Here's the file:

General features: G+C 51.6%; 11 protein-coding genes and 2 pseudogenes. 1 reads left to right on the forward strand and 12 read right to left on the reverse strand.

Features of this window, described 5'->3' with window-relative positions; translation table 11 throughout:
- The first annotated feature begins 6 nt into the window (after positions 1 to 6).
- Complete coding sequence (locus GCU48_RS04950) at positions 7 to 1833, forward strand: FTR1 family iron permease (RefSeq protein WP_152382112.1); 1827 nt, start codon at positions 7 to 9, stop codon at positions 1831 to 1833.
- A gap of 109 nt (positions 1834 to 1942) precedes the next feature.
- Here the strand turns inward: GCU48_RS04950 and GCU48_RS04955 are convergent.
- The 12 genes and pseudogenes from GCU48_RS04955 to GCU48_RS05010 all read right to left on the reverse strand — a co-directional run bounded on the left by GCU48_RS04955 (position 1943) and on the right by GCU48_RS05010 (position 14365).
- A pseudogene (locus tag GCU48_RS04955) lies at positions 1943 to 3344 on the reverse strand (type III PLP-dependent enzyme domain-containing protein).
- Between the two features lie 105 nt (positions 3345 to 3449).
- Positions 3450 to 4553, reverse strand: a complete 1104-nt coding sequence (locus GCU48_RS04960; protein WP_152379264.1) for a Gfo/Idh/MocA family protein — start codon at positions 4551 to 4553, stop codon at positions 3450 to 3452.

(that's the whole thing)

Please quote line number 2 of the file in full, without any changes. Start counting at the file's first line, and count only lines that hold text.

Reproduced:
Features of this window, described 5'->3' with window-relative positions; translation table 11 throughout: